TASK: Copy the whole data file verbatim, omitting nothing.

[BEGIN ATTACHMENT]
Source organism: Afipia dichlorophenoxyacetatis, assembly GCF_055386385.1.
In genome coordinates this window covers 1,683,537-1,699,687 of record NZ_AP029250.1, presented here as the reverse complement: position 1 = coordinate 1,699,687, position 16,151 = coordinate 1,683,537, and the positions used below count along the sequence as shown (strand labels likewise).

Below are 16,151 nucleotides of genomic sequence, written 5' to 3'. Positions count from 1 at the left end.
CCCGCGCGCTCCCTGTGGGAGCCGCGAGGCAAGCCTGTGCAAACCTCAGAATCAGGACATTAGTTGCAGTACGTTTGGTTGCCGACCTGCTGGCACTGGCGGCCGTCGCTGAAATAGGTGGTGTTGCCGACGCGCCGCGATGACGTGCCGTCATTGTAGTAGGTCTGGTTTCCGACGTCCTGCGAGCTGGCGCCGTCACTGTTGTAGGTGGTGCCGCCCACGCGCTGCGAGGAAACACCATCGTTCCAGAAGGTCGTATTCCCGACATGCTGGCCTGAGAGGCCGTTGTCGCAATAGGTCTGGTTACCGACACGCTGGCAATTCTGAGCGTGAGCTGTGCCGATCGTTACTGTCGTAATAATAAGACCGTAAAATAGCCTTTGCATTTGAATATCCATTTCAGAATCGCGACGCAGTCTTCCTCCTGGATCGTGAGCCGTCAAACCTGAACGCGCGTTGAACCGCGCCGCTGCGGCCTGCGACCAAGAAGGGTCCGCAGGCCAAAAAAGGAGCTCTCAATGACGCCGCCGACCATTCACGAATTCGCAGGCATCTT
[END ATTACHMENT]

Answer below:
Source organism: Afipia dichlorophenoxyacetatis, assembly GCF_055386385.1.
In genome coordinates this window covers 1,683,537-1,699,687 of record NZ_AP029250.1, presented here as the reverse complement: position 1 = coordinate 1,699,687, position 16,151 = coordinate 1,683,537, and the positions used below count along the sequence as shown (strand labels likewise).

Below are 16,151 nucleotides of genomic sequence, written 5' to 3'. Positions count from 1 at the left end.
CCCGCGCGCTCCCTGTGGGAGCCGCGAGGCAAGCCTGTGCAAACCTCAGAATCAGGACATTAGTTGCAGTACGTTTGGTTGCCGACCTGCTGGCACTGGCGGCCGTCGCTGAAATAGGTGGTGTTGCCGACGCGCCGCGATGACGTGCCGTCATTGTAGTAGGTCTGGTTTCCGACGTCCTGCGAGCTGGCGCCGTCACTGTTGTAGGTGGTGCCGCCCACGCGCTGCGAGGAAACACCATCGTTCCAGAAGGTCGTATTCCCGACATGCTGGCCTGAGAGGCCGTTGTCGCAATAGGTCTGGTTACCGACACGCTGGCAATTCTGAGCGTGAGCTGTGCCGATCGTTACTGTCGTAATAATAAGACCGTAAAATAGCCTTTGCATTTGAATATCCATTTCAGAATCGCGACGCAGTCTTCCTCCTGGATCGTGAGCCGTCAAACCTGAACGCGCGTTGAACCGCGCCGCTGCGGCCTGCGACCAAGAAGGGTCCGCAGGCCAAAAAAGGAGCTCTCAATGACGCCGCCGACCATTCACGAATTCGCAGGCATCTT